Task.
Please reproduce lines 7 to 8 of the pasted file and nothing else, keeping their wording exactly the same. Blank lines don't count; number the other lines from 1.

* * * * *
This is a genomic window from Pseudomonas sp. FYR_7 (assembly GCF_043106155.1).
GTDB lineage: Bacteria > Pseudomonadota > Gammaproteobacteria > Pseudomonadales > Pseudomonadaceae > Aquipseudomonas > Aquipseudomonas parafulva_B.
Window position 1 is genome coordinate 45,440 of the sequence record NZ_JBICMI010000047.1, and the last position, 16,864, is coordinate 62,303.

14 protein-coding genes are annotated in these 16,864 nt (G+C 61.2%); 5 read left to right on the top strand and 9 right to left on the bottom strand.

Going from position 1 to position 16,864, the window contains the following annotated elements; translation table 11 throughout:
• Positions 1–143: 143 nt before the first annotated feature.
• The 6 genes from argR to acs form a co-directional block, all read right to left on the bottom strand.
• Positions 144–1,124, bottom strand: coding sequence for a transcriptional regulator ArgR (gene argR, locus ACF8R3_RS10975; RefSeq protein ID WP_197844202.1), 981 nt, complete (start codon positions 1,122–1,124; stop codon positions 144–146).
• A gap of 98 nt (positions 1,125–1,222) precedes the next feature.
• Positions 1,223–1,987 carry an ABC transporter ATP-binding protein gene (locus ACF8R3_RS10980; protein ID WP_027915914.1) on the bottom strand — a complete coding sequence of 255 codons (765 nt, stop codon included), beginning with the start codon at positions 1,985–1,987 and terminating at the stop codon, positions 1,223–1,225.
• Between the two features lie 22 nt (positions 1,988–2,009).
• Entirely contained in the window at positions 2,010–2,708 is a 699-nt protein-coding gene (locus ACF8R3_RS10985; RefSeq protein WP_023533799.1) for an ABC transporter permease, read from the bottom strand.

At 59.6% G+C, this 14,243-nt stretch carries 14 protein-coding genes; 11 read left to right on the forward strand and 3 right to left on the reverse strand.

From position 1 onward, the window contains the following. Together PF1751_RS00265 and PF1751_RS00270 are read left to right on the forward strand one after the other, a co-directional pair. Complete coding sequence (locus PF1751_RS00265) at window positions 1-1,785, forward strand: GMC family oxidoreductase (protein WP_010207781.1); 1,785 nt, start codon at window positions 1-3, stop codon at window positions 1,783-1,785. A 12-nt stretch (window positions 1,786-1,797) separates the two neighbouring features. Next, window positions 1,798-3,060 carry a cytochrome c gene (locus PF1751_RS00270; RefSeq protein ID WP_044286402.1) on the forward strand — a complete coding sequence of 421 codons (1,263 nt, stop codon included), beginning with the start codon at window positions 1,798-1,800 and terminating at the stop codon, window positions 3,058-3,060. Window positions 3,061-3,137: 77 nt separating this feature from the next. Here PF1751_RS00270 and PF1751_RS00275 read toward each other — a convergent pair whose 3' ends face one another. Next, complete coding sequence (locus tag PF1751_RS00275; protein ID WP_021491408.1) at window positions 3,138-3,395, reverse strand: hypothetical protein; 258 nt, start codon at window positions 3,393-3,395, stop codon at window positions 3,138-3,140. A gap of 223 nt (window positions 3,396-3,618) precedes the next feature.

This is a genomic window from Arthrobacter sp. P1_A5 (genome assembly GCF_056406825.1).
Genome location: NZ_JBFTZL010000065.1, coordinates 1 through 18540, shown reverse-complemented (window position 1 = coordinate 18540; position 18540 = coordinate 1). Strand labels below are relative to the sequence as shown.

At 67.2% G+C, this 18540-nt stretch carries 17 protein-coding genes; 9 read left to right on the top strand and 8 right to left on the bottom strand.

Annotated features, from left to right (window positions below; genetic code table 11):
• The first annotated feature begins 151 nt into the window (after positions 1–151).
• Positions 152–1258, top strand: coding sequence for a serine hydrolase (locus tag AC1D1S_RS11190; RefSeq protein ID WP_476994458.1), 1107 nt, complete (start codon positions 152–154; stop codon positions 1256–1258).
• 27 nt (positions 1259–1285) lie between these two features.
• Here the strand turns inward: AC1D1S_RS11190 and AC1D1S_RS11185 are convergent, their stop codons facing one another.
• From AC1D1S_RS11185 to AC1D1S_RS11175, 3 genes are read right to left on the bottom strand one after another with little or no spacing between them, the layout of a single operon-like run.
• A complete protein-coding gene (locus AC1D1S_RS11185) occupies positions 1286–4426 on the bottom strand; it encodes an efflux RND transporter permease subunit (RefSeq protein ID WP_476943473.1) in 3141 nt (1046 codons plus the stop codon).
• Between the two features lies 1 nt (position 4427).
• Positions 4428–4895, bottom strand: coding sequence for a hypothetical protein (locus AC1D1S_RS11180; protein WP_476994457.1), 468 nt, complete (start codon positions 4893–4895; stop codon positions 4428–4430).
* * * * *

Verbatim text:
• The 6 genes from argR to acs form a co-directional block, all read right to left on the bottom strand.
• Positions 144–1,124, bottom strand: coding sequence for a transcriptional regulator ArgR (gene argR, locus ACF8R3_RS10975; RefSeq protein ID WP_197844202.1), 981 nt, complete (start codon positions 1,122–1,124; stop codon positions 144–146).